News reports also suggest that LIC was buying shares of ONGC in the months before the public issue of the insurance major hit the stock market, in an effort to bid up its price. Between December and March before the public offer, the government first got LIC to buy shares of ONGC and bid up the price of the stock from around Rs 260 in late December to Rs 293 by the end of February. After LIC had bid up the price of ONGC, the government then asked it to buy 90% of the shares on sale in the follow on public offer.
This is a unique investment philosophy where institutional investor managing money for the small retail investor, first bid up the price of the stock by buying small chunks of it, and then bought a large chunk at a higher price. Stock market gurus keep repeating the investment philosophy of “buy low-sell high” to make money in the stock market. The government likes LIC to follow precisely the opposite investment philosophy of “buying high”.
Estimates made by Business Standard suggest that LIC in total bought ONGC shares worth Rs 15,000 crore. The stock is since down more than 10%.
The bank bang
LIC again came to the rescue of the cash starved government during the first three months of this year, when it was force to buy shares of several government owned banks which needed more capital. It is now sitting on losses from these investments.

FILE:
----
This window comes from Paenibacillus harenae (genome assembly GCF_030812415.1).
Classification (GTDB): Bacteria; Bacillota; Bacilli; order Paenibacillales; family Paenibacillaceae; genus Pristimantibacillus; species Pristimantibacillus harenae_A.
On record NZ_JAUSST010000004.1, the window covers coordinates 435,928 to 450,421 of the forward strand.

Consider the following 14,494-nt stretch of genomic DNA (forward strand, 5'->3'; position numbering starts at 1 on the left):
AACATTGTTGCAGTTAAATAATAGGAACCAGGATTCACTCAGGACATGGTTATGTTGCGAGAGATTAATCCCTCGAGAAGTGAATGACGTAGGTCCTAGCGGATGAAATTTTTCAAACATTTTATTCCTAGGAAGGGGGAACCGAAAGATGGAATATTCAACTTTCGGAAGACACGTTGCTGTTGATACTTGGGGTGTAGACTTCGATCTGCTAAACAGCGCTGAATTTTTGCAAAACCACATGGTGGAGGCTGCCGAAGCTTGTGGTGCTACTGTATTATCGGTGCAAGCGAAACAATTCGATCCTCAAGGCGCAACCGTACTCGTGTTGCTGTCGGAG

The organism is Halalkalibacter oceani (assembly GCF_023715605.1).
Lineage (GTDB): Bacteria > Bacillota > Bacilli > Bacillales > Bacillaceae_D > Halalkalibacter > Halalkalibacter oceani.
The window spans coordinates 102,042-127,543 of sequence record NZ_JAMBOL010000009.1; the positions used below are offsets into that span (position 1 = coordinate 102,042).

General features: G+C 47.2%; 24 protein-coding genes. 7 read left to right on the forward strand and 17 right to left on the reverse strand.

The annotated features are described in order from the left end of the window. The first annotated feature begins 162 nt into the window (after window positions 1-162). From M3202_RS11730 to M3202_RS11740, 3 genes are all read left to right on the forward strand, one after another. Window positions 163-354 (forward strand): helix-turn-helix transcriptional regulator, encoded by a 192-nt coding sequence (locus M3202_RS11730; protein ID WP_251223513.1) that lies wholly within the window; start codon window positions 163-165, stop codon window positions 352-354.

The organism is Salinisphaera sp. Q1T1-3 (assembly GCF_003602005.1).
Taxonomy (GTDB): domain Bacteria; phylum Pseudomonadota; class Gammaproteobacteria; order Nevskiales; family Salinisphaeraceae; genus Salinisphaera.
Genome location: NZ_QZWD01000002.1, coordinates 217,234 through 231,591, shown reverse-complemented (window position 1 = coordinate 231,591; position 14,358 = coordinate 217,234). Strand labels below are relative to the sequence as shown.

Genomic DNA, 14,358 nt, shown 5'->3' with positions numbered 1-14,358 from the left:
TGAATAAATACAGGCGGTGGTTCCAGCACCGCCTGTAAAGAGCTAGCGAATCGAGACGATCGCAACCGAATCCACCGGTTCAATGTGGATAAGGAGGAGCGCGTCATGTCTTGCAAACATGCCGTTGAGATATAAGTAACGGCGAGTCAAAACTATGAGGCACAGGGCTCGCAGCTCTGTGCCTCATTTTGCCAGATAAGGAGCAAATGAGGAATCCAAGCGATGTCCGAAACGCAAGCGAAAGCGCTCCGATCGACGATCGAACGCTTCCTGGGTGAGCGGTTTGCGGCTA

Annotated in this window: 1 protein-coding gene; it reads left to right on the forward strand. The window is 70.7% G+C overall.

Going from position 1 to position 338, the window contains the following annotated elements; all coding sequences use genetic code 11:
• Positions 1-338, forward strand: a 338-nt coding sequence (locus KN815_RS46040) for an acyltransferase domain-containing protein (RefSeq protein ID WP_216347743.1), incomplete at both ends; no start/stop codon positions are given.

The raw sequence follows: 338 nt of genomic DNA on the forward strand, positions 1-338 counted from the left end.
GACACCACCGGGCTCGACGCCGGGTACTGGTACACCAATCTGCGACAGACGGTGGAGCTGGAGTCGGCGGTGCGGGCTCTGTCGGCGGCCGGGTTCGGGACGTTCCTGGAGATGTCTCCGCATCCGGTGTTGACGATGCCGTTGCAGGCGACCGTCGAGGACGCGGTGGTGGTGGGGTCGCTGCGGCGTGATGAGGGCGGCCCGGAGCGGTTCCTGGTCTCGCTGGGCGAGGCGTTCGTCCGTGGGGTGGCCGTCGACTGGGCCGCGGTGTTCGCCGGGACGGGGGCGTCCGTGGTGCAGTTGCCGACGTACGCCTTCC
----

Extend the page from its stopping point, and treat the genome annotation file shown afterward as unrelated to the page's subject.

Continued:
Take the case of Viajya Bank. It issued shares to LIC at a price of Rs 64.27 per share. Since then the price of the stock has fallen nearly 19%.
The same is case with Dena Bank. The stock price is down by almost 10% since allocation of shares to LIC. The share price of Indian Overseas Bank is down by almost 19.7% since it sold shares to LIC to boost its equity capital. While the broader stock market has also fallen during the period it hasn’t fallen as much as the stock prices of these shares have.
There are more than a few issues that crop up here. This special allotment of shares to LIC to raise capital has pushed up the ownership of LIC in many banks beyond the 10% mandated by the Insurance Regulatory and Development Authority of India, the insurance regulator. As any investment professional will tell you that having excessive exposure one particular company or sector isn’t a good strategy, especially when managing money for the retail investor, which is what LIC primarily does. What is interesting is that the government is breaking its own laws and thus not setting a great precedent for the private sector.
If LIC hadn’t picked up the shares of these banks, the fiscal deficit of the government would have gone up further. The third issue here is why should the government run so many banks? The government of India runs twenty six banks (20 public sector banks + State Bank of India and its five subsidiaries).
While given that banking is a sensitive sector and some government presence is required, but that doesn’t mean that the government has to run 26 banks. It is time to privatise some of these banks.
Gentlemen prefer bonds
As of December 31, 2011, the ratio of government securities to adjusted shareholders’ equity in LIC was 764%. This is understandable given that the subsidy heavy budget of the Congress led UPA government has seen its fiscal deficit balloon by 312% over the last five years. Again basic investment philosophy tells us that having a large exposure to one investment isn’t really a great idea, even if it’s a government.